I was swallowed alive by cinema in my 20’s, which would have been in the early 90’s. We lived in Washington, DC at the time, and there was still a collection of theatres all over town that played all sorts of movies. I had a soft spot for trash action flicks, but also we got to just about every indie and foreign film that came to town. We backloaded as well, renting old classics to watch with friends, working our way through Bergman and Kurosawa, drunkenly reviewing the movies amongst ourselves, branching out into early Japanese anime, and so on and so on. During the summer, we’d watch 7 or 8 movies a week, taking in double features to avoid heading home to our sweltering, ac- free apartment.
Then everything changed. In my imagination, it began with stadium seating and The Matrix. Most everything I watch now feels derivative, doctored, loud. All the CGI effects and surround sound overwhelm me. 3D is dismaying, a migraine waiting to happen. Young indie films aren’t compelling anymore either; the feelings they express are things I’m past now. I’m a grumpy old cynical fart.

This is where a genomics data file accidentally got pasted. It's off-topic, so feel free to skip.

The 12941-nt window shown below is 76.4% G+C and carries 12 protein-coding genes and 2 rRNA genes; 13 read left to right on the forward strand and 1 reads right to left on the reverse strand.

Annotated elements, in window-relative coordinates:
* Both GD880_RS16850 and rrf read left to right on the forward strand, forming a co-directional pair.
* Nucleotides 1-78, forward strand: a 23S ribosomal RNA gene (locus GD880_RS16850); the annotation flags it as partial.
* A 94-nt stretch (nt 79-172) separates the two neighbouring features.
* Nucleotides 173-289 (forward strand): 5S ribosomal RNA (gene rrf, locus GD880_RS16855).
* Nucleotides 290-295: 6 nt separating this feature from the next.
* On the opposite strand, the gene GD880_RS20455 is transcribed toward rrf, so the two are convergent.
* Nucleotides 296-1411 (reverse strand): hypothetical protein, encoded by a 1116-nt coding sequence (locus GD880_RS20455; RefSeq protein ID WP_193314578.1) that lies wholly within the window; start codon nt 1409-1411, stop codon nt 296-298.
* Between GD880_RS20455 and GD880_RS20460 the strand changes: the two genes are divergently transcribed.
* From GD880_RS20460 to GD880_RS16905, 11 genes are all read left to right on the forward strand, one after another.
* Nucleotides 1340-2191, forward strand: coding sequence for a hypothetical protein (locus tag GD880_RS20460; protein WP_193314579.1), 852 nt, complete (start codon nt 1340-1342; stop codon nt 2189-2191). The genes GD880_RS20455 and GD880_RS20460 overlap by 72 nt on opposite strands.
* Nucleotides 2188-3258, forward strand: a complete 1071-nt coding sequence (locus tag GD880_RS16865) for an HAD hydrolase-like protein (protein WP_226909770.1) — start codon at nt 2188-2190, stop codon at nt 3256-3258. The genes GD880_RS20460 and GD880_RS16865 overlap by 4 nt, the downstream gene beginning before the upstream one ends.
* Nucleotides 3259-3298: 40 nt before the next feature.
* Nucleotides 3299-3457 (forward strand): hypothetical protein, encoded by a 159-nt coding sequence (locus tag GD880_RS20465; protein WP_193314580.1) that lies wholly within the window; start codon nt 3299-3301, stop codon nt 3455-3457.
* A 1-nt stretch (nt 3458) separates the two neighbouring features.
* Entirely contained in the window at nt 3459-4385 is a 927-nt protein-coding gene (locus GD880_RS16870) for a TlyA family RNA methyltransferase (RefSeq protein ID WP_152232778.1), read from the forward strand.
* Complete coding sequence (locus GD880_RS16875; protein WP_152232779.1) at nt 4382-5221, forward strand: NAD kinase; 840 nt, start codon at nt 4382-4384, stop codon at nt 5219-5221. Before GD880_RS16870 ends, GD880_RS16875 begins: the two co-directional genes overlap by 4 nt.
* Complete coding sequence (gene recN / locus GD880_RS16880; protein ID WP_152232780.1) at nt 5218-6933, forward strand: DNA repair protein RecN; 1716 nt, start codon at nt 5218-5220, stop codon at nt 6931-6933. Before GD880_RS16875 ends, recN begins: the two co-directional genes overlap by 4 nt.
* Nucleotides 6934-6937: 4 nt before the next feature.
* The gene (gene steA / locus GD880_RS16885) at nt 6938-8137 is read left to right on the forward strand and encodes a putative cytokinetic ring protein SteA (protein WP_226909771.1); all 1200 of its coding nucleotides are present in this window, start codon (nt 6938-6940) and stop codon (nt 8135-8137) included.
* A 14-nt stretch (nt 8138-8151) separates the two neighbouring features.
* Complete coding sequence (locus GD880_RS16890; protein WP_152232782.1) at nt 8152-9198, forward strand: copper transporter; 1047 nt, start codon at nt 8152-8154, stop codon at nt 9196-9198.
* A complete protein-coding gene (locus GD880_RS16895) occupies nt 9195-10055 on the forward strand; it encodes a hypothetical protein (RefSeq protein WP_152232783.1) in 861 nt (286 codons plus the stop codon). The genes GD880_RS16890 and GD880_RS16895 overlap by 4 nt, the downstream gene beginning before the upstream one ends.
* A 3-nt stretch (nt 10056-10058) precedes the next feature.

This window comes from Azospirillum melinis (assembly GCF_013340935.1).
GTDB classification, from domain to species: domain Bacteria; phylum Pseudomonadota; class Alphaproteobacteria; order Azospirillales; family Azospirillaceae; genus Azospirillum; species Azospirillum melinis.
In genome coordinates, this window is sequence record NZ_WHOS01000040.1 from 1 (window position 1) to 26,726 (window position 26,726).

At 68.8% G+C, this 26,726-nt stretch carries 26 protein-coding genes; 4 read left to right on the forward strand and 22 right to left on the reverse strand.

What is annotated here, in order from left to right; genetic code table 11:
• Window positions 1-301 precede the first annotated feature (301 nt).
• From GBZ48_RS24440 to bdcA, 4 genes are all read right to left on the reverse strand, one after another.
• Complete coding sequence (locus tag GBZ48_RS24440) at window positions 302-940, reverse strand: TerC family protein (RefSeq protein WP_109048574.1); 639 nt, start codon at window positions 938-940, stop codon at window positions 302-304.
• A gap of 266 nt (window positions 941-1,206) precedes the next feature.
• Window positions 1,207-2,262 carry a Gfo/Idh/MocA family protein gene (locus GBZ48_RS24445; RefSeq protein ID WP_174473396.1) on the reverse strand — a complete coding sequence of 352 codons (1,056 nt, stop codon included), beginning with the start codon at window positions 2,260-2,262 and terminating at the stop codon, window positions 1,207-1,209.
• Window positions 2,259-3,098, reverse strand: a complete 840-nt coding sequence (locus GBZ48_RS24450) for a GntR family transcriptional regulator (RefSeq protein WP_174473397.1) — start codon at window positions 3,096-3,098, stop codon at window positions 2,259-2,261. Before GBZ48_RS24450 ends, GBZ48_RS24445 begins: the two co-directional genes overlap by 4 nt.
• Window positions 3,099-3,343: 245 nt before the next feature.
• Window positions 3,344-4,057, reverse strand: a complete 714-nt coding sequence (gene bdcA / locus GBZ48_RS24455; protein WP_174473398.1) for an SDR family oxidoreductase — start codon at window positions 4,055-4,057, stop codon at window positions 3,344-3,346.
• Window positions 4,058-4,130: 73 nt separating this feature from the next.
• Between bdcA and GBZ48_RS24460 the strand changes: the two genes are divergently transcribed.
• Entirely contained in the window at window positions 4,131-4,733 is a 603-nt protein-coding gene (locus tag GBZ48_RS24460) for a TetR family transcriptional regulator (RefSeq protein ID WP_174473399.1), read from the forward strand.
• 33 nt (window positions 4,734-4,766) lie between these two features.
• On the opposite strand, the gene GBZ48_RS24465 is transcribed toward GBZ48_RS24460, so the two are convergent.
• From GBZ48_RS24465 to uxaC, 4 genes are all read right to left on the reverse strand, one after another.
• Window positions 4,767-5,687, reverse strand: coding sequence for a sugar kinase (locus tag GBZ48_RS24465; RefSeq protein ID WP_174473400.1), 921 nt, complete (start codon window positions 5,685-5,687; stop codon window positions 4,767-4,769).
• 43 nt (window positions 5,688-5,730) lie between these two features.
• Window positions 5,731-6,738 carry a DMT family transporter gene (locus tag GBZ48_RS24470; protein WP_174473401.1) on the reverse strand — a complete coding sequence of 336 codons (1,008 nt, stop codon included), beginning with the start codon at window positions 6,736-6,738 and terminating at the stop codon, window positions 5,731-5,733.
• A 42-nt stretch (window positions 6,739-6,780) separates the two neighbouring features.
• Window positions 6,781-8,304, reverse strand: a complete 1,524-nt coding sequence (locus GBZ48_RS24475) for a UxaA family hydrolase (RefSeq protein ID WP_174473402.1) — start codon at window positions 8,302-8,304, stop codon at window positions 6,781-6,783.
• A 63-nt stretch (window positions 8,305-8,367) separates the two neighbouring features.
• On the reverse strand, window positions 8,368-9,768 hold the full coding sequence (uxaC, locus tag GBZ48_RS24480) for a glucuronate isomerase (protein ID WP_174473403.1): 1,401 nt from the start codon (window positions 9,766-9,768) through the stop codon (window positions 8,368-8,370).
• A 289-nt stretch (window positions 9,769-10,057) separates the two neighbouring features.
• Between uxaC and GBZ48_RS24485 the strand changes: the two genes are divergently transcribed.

I have movie PTSD, and I’ve been grumbling about it for a long time now.
But we saw “Her” last night at the Oriental theatre. I haven’t been there before, which is pretty lame since I’ve lived in Milwaukee more than 7 years. The Oriental is an old renovated theatre, very beautiful and ornate – think gold painted crown moldings and elephants, and the show was introduced by a dude playing a pipe organ that sunk down into the basement.
There’s no stadium seating, and I didn’t notice surround sound. It was a relief not to be bombarded. Her was a perfect movie in this quieter setting. There was no obvious CGI in the film, except for stuff that was supposed to actually be computer imagery. I’m sure the cityscapes were CGI, but for me that’s the same as studio lot background paintings. At least the human humanoids were actual human actors, and talented ones at that.
No one died. No one was beaten or tortured, or even threatened. There wasn’t a spot of blood. No one yelled. Nothing exploded. There wasn’t a single car chase. The characters were all decent people and AIs. The tension in the film was from what really ordinary people experience–just relationships and talk talk and dreams of being more.
There was sex-related stuff, and a naked pregnant lady, but that was actually comic relief and strange. And also not violent.
I didn’t feel grumpy after seeing “Her”. I want more movies like that.